CEOs of American Airlines, US Airways tout merger, but consumer advocates fear higher fares

  • Article by: DAVID KOENIG , Associated Press
  • Updated: March 19, 2013 - 1:23 PM
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  • 1 - 8 of 8
njc264isbackMar. 19, 13 3:28 PM

Lol, if you need any evidence about potential job loss, look no further than what Delta just did to all the previous Minnesota-based Northwest workers: move to Atlanta or see-ya.

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njc264isbackMar. 19, 13 3:29 PM

Must be nice to be a CEO who runs a business so poorly that it sits in bankruptcy for multiple years, only to have a white knight (US Airways) come in and pay a nice little golden parachute to you. This deal stinks. Consumers and the rank & file employees get screwed on these mergers.

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eurotravelerMar. 19, 13 3:32 PM

This merger is not good news for the flying consumer, even if it is for those 2 airlines. Answers from the CEOs that prices would not go up for consumers are only true in a different universe than the one we live in.

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rafannonMar. 19, 13 4:28 PM

This is a union busting proposition also. Bankruptcy was a plan to bust the high paying jobs and have as little as possible... Ask Delta Employees... they need 2 jobs to support themselves

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swmnguyMar. 19, 13 4:40 PM

This is a dying industry, kept alive only by court-sanctioned abuse of the bankruptcy system, massive government subsidies, and blatant antitrust violations. The cost of fuel alone will kill domestic commercial air travel in the next 20 years, if not sooner. Business will have to adjust some of their habits. Big Business is already clamoring for high-speed rail. And we'll have to change our school and work calendars to accommodate the fact that a trip to Florida for Spring Break will take 24 hours in each direction rather than 6. Trans-oceanic travel will survive, but it will be a lot more expensive, and be fully government-subsidized. I wouldn't be surprised to see cruise lines bring back trans-oceanic cruises, at prices comparable to what intercontinental flights really cost. Of course, the cruise lines will have to figure out how to keep the toilets and electricity working. But without artificially cheap airline competition, they might be able to do it.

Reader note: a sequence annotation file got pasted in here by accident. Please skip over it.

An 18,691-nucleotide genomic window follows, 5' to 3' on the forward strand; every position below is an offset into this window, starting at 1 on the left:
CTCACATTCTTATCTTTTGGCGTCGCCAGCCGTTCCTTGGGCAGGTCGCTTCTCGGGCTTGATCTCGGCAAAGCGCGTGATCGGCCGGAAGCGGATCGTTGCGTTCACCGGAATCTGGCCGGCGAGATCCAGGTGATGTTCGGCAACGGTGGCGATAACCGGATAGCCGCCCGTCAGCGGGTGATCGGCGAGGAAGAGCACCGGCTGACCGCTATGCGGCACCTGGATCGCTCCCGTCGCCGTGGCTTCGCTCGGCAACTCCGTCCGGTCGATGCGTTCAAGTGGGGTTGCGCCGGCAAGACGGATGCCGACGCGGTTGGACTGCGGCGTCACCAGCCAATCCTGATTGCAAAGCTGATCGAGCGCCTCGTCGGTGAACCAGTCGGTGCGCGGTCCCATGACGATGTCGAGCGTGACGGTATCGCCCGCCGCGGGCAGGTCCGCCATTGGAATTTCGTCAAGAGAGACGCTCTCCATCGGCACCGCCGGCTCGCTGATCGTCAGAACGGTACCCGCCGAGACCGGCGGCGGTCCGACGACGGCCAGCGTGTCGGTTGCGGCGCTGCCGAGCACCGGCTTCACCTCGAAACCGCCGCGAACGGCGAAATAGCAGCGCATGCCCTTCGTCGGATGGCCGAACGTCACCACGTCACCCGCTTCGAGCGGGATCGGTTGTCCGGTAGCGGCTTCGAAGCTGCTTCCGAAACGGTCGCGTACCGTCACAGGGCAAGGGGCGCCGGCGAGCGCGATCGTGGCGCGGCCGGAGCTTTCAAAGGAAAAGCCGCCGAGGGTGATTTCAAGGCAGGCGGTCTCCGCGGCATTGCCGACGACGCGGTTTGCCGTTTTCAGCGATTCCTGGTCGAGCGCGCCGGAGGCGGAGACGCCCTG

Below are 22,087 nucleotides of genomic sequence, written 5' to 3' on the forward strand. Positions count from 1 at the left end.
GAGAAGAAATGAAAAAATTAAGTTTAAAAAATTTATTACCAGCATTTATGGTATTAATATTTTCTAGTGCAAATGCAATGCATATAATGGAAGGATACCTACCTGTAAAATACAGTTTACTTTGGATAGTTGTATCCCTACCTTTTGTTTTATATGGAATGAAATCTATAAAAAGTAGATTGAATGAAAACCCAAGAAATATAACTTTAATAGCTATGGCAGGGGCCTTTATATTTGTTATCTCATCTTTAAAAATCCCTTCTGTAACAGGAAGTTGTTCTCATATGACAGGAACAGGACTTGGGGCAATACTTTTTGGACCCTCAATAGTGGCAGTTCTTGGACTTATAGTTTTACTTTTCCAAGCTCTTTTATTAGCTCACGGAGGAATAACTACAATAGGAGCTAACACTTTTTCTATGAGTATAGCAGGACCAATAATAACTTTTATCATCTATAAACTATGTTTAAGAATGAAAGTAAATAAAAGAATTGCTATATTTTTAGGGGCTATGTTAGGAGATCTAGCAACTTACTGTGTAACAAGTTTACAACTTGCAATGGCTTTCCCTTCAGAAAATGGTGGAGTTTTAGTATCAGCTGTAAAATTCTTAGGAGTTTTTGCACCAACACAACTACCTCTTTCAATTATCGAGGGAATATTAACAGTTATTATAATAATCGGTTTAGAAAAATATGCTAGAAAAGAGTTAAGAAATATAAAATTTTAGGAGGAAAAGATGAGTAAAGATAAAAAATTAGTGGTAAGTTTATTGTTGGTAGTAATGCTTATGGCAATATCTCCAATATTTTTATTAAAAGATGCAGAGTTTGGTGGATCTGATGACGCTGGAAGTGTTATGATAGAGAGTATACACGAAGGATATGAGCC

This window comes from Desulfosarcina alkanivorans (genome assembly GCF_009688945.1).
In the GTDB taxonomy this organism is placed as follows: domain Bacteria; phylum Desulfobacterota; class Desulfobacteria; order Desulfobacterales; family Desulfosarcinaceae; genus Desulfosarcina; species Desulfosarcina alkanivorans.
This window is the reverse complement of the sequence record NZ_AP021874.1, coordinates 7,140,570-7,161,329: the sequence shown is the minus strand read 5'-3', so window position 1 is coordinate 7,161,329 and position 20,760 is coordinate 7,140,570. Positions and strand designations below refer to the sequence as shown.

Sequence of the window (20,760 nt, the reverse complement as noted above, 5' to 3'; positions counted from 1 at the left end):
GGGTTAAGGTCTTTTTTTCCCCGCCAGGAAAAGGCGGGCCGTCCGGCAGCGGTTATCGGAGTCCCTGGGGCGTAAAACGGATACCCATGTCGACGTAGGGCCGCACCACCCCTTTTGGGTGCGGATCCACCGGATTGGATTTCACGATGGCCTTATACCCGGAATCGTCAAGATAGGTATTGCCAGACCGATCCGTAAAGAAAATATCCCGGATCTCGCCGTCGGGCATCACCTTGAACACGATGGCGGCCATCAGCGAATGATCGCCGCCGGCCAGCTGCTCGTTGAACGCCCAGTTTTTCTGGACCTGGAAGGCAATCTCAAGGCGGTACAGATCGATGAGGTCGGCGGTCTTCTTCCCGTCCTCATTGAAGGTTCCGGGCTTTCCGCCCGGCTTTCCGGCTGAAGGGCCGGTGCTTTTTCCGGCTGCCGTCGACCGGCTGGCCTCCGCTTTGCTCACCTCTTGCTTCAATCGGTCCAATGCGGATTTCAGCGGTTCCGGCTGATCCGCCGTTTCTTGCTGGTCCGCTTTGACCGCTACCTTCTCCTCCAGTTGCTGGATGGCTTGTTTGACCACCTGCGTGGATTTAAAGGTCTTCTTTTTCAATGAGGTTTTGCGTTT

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garagewineMar. 19, 13 7:12 PM

"This is a dying industry, kept alive only by court-sanctioned abuse of the bankruptcy system, massive government subsidies, and blatant antitrust violations."---Which "massive government subsidies" are those? And how are they "abusing" the bankruptcy system?

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mn55066Mar. 19, 13 8:23 PM

Lies, lies, lies, lies. Both Delta an United said they would not cut back flights when they merged with Northwest and Continental, respectively, and both began cutting back as soon as the mergers were approved. US Airways/American will do the same.

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brotherkennyMar. 19, 13 9:02 PM

Subsidies are essential air services http://en.wikipedia.org/wiki/Essential_Air_Service, and TSA, the cost of which should be borne by the consumer of the service. Instead the TSA is paid for by taxes that come from everyone, including those that don't fly. The abuse of bankruptcy is done by all publicly traded corporations. Bankruptcy courts tend to pay out large investors when dividing assets of a bankrupt corporation, giving small investors nothing. The reasoning is the same as "too big to fail". The fairer thing to do would be to pay all investors an equal portions upon asset sale. Again, it is argued that the public good is better served by these processes. However, it's likely that it's done because some people have political access and others don't. It takes money to be cared about.

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